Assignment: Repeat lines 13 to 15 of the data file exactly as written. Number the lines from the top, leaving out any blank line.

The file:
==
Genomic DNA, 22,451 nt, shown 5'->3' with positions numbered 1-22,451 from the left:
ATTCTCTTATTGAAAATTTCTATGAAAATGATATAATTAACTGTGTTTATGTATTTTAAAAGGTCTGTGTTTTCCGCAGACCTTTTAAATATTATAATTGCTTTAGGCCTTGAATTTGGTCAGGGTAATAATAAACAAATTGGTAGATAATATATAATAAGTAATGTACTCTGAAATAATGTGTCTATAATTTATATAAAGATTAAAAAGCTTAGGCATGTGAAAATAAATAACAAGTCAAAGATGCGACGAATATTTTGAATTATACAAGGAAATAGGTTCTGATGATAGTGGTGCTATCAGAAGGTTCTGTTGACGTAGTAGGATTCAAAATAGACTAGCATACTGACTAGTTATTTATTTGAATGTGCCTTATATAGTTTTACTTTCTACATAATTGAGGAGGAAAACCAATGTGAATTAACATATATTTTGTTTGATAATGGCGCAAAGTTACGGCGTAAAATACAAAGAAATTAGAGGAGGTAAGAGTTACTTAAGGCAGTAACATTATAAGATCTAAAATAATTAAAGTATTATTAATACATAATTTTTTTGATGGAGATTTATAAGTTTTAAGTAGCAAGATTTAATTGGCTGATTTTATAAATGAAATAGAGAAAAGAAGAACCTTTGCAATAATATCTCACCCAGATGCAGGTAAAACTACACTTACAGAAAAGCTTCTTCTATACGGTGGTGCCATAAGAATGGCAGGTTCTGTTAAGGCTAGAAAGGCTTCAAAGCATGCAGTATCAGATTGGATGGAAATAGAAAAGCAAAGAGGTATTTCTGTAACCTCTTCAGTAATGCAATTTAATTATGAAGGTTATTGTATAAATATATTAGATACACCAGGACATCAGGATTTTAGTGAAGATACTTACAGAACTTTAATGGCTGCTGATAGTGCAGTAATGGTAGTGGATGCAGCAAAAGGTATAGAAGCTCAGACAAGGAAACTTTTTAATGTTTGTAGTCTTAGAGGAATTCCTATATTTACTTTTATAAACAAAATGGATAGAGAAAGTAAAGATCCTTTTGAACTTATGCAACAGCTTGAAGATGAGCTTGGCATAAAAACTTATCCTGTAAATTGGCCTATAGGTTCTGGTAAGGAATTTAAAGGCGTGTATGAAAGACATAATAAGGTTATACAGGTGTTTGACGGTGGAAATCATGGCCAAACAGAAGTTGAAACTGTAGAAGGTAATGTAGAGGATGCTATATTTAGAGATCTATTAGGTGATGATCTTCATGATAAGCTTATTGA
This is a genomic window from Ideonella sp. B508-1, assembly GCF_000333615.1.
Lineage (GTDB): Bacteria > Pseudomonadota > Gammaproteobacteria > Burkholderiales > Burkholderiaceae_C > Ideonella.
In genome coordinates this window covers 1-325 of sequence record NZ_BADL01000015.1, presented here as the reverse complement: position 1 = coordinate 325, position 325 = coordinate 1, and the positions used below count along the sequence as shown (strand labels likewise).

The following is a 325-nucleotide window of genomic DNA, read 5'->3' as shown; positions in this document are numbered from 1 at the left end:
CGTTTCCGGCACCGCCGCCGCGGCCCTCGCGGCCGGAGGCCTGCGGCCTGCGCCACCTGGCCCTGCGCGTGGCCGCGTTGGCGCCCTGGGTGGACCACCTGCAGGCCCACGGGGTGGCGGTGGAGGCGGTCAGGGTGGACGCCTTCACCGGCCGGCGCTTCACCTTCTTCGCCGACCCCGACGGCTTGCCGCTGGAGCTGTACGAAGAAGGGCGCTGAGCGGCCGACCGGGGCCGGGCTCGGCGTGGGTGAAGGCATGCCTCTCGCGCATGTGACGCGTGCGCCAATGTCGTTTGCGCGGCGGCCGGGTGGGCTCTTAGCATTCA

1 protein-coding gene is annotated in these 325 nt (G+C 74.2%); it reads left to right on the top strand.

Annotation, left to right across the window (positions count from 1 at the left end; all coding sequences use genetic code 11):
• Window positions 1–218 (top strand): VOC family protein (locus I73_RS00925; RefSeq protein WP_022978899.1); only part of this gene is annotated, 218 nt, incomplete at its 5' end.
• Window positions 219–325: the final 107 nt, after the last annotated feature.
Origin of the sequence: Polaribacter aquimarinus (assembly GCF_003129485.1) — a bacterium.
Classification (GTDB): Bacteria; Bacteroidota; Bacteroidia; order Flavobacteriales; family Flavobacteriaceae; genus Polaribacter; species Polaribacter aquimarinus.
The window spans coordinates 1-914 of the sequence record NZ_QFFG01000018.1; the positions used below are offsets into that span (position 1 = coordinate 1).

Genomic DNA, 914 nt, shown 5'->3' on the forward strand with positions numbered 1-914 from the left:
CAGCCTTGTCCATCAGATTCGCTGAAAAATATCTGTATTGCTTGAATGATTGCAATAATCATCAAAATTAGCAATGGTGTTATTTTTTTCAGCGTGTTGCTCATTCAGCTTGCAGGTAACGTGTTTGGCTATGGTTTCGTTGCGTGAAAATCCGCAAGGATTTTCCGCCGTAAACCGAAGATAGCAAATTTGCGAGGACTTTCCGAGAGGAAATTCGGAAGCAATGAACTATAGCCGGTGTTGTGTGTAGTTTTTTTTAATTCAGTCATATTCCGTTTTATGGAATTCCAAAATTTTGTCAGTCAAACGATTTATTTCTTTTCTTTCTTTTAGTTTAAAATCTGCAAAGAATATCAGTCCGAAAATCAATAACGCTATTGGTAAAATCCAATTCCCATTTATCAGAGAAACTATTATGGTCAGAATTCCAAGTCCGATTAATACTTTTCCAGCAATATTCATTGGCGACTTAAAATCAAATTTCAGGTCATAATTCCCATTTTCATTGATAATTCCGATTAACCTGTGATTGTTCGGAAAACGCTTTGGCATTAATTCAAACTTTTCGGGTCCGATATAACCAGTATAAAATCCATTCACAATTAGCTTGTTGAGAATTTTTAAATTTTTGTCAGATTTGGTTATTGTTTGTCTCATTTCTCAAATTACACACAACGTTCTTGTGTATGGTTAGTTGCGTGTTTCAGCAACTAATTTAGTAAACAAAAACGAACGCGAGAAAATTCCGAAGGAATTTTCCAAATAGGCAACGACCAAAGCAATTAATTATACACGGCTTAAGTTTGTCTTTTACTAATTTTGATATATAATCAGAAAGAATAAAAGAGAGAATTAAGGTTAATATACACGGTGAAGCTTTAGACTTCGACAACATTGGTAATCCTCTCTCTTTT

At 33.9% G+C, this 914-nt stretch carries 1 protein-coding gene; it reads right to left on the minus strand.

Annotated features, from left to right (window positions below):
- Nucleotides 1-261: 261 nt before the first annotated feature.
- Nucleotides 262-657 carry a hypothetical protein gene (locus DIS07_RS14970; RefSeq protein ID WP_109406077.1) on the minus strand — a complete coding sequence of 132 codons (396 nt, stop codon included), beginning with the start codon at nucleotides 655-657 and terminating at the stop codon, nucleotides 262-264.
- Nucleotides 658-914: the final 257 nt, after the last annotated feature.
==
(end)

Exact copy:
Classification (GTDB): Bacteria; Bacteroidota; Bacteroidia; order Flavobacteriales; family Flavobacteriaceae; genus Polaribacter; species Polaribacter aquimarinus.
The window spans coordinates 1-914 of the sequence record NZ_QFFG01000018.1; the positions used below are offsets into that span (position 1 = coordinate 1).

Genomic DNA, 914 nt, shown 5'->3' on the forward strand with positions numbered 1-914 from the left: